However, it is desired to process the received range pulses in an order different from their order of reception. Specifically, all of the range pulses from the first range cell are processed together, followed by the range pulses from the second range cell, and so on. Thus, if the received range pulses are stored sequentially in a memory in the same order in which they are received they must be read from the memory in an interleaved manner such that all of the range pulses from the first cell resulting from any given group of T transmitted pulses can be processed together. In the foregoing manner, the range pulses from each successive range cell resulting from said given group of T transmitted pulses are processed. Subsequent groups of range pulses resulting from subsequent groups of T transmitted pulses are processed in a similar manner.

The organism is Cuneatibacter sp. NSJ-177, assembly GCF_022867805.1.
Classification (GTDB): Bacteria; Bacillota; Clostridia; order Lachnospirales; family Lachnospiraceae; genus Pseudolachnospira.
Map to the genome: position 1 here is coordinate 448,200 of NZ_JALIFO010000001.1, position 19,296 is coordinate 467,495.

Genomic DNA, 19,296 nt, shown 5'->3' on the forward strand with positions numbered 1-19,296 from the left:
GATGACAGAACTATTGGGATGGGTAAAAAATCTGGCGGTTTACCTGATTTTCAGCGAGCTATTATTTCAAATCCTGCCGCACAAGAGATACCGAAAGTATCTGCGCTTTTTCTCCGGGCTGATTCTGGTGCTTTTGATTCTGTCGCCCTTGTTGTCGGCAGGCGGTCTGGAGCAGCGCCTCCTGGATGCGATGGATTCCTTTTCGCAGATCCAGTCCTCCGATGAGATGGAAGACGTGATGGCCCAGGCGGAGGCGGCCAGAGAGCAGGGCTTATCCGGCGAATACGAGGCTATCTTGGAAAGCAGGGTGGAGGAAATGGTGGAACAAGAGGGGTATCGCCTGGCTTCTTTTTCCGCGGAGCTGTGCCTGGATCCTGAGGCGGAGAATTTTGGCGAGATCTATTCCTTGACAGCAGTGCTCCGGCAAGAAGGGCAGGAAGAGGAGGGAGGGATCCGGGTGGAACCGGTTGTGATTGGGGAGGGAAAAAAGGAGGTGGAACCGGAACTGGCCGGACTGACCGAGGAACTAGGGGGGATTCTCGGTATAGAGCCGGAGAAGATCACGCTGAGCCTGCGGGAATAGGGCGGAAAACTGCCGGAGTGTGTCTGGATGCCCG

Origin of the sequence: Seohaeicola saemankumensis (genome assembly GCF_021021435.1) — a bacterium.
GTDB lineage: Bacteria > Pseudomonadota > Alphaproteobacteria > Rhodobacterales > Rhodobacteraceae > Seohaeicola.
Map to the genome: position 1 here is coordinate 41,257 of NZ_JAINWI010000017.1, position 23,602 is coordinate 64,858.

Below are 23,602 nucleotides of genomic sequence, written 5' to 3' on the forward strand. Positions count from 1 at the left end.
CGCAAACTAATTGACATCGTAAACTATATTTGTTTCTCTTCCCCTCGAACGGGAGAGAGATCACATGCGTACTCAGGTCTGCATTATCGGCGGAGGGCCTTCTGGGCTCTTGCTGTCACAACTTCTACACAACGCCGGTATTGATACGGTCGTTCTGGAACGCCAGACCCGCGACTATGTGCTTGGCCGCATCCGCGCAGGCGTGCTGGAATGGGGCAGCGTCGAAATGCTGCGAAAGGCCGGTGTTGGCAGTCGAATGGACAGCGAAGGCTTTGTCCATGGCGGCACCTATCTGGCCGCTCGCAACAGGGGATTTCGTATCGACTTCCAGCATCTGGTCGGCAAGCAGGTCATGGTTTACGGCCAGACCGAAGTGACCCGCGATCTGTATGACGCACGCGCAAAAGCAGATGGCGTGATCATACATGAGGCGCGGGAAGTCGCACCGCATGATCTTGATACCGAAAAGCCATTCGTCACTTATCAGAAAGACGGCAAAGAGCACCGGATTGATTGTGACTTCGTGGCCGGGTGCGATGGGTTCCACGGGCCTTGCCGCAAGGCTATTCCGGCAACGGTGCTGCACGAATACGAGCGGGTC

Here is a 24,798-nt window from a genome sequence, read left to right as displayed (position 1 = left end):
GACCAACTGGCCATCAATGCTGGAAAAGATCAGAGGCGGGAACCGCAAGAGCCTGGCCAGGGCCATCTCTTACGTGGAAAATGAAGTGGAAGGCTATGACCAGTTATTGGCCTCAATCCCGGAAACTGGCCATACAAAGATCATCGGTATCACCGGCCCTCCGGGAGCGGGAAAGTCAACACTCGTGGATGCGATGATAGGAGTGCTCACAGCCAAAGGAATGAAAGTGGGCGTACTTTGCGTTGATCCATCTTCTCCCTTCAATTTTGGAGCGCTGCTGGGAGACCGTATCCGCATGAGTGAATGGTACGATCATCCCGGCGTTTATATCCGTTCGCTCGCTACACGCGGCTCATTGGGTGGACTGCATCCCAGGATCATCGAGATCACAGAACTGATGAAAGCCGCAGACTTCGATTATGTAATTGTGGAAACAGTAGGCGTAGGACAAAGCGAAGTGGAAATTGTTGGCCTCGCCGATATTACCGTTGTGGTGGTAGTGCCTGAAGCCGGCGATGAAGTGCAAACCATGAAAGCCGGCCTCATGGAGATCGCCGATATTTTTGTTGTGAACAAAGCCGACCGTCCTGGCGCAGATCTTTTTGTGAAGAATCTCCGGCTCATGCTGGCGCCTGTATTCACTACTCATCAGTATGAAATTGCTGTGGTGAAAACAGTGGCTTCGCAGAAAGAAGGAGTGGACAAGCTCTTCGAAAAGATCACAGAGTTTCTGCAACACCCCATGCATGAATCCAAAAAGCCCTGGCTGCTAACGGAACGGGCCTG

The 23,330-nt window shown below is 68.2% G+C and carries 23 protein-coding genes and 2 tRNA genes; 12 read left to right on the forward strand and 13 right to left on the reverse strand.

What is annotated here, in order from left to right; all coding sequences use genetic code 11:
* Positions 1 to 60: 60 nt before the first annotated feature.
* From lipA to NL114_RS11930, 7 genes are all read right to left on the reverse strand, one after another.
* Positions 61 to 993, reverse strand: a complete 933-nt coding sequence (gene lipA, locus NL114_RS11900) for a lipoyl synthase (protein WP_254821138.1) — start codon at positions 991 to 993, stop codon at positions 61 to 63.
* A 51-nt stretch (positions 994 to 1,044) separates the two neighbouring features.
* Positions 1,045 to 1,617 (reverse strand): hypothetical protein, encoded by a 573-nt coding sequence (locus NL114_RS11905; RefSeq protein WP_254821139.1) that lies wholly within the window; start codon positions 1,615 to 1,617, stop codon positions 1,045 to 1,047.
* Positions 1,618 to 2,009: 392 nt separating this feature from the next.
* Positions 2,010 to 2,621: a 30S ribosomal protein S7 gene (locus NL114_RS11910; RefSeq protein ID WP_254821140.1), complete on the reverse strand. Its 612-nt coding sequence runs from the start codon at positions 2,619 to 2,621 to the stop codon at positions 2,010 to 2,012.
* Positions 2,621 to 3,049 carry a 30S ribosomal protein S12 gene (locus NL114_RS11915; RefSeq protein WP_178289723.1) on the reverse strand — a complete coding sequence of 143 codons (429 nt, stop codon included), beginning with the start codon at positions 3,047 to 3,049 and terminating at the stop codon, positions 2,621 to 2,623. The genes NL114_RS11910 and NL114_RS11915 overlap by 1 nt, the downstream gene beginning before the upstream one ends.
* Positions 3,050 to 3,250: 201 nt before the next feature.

In prior art systems, two memories operating in alternate fashion have been employed to implement the foregoing fuction. More specifically, a first group of received range pulses are stored in the first memory, and the next group of received range pulses are stored in the second memory while the first group of range pulses are being read from the first memory in an interleaved manner and then processed. Next, while the group of range pulses stored in the second memory are being processed, a third group of range pulses are received and stored in the first memory. Since a sophisticated radar system might employ as many as 7,000 or more range pulses from each of 16 or more transmitted pulses in each group of transmitted pulses the amount of required memory can be seen to be very large. In order to reduce the amount of required memory, a technique known as "corner turning" has been developed which replaces the two memories with a single memory and employs a memory addressing circuit for converting the sequentially received ranged pulses, in the form of digitized data words, into the desired interleaved output data word sequence. Specifically, such a system sequentially stores the received range pulses from a given group of transmitted pulses in the single memory in the order in which they are received. The data words are then read from the single memory in an interleaved fashion such that the range pulses resulting from all of the transmitted pulses in the group of transmitted pulses for the first (closest) range cell are extracted first, followed by the range pulses resulting from the group of transmitted pulses for the second range cell, and so on. The second group of range pulses, resulting from the second group of transmitted pulses, are then stored sequentially in those memory locations of the memory which have just been emptied (i.e. made available) by the reading out therefrom of the first group of range pulses. Next, such second group of range pulses are read from the memory in an interleaved fashion such that the range pulses from the first range cell are first read from memory followed by the range pulses from the second range cell, and so on. Thus, it can be seen that at the same time a given group of range pulses is being read from the memory, the next received group of range pulses can be written into those memory locations just emptied by the reading therefrom of the range pulses from the said prior given group of range pulses. Accordingly, a single memory now serves the same function which before required two memories, each of the same size as the single memory.